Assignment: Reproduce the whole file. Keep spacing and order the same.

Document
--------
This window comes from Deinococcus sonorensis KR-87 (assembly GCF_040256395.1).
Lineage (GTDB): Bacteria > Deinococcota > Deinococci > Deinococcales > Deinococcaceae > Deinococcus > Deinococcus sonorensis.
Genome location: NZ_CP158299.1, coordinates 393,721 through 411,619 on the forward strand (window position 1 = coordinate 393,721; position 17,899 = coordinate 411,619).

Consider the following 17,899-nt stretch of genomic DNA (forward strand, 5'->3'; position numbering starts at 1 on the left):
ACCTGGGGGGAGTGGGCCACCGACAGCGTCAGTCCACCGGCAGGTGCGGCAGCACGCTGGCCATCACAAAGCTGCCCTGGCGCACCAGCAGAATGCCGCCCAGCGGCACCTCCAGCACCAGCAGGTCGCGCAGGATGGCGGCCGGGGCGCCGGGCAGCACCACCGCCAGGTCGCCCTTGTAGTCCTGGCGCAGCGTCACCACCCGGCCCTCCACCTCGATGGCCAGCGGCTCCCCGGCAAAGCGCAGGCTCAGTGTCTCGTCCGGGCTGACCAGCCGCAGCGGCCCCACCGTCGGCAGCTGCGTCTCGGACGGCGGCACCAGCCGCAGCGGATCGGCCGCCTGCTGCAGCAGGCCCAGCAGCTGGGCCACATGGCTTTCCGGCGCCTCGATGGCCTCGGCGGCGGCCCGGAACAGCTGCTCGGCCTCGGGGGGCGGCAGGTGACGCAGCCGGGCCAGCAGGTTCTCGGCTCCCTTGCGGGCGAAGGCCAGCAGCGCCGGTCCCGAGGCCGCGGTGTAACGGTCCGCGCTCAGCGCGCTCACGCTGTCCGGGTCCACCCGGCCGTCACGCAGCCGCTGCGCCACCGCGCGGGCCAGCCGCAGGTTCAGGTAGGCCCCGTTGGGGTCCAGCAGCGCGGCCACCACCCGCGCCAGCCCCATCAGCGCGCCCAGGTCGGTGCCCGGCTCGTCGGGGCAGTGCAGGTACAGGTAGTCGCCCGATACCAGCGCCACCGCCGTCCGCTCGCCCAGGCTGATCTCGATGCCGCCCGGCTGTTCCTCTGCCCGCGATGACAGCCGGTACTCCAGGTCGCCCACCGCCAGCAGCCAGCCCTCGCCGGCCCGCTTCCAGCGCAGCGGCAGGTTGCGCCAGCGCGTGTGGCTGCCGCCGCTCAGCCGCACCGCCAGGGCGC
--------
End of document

This window comes from Deinococcus sonorensis KR-87 (assembly GCF_040256395.1).
Lineage (GTDB): Bacteria > Deinococcota > Deinococci > Deinococcales > Deinococcaceae > Deinococcus > Deinococcus sonorensis.
Genome location: NZ_CP158299.1, coordinates 393,721 through 411,619 on the forward strand (window position 1 = coordinate 393,721; position 17,899 = coordinate 411,619).

Consider the following 17,899-nt stretch of genomic DNA (forward strand, 5'->3'; position numbering starts at 1 on the left):
ACCTGGGGGGAGTGGGCCACCGACAGCGTCAGTCCACCGGCAGGTGCGGCAGCACGCTGGCCATCACAAAGCTGCCCTGGCGCACCAGCAGAATGCCGCCCAGCGGCACCTCCAGCACCAGCAGGTCGCGCAGGATGGCGGCCGGGGCGCCGGGCAGCACCACCGCCAGGTCGCCCTTGTAGTCCTGGCGCAGCGTCACCACCCGGCCCTCCACCTCGATGGCCAGCGGCTCCCCGGCAAAGCGCAGGCTCAGTGTCTCGTCCGGGCTGACCAGCCGCAGCGGCCCCACCGTCGGCAGCTGCGTCTCGGACGGCGGCACCAGCCGCAGCGGATCGGCCGCCTGCTGCAGCAGGCCCAGCAGCTGGGCCACATGGCTTTCCGGCGCCTCGATGGCCTCGGCGGCGGCCCGGAACAGCTGCTCGGCCTCGGGGGGCGGCAGGTGACGCAGCCGGGCCAGCAGGTTCTCGGCTCCCTTGCGGGCGAAGGCCAGCAGCGCCGGTCCCGAGGCCGCGGTGTAACGGTCCGCGCTCAGCGCGCTCACGCTGTCCGGGTCCACCCGGCCGTCACGCAGCCGCTGCGCCACCGCGCGGGCCAGCCGCAGGTTCAGGTAGGCCCCGTTGGGGTCCAGCAGCGCGGCCACCACCCGCGCCAGCCCCATCAGCGCGCCCAGGTCGGTGCCCGGCTCGTCGGGGCAGTGCAGGTACAGGTAGTCGCCCGATACCAGCGCCACCGCCGTCCGCTCGCCCAGGCTGATCTCGATGCCGCCCGGCTGTTCCTCTGCCCGCGATGACAGCCGGTACTCCAGGTCGCCCACCGCCAGCAGCCAGCCCTCGCCGGCCCGCTTCCAGCGCAGCGGCAGGTTGCGCCAGCGCGTGTGGCTGCCGCCGCTCAGCCGCACCGCCAGGGCGC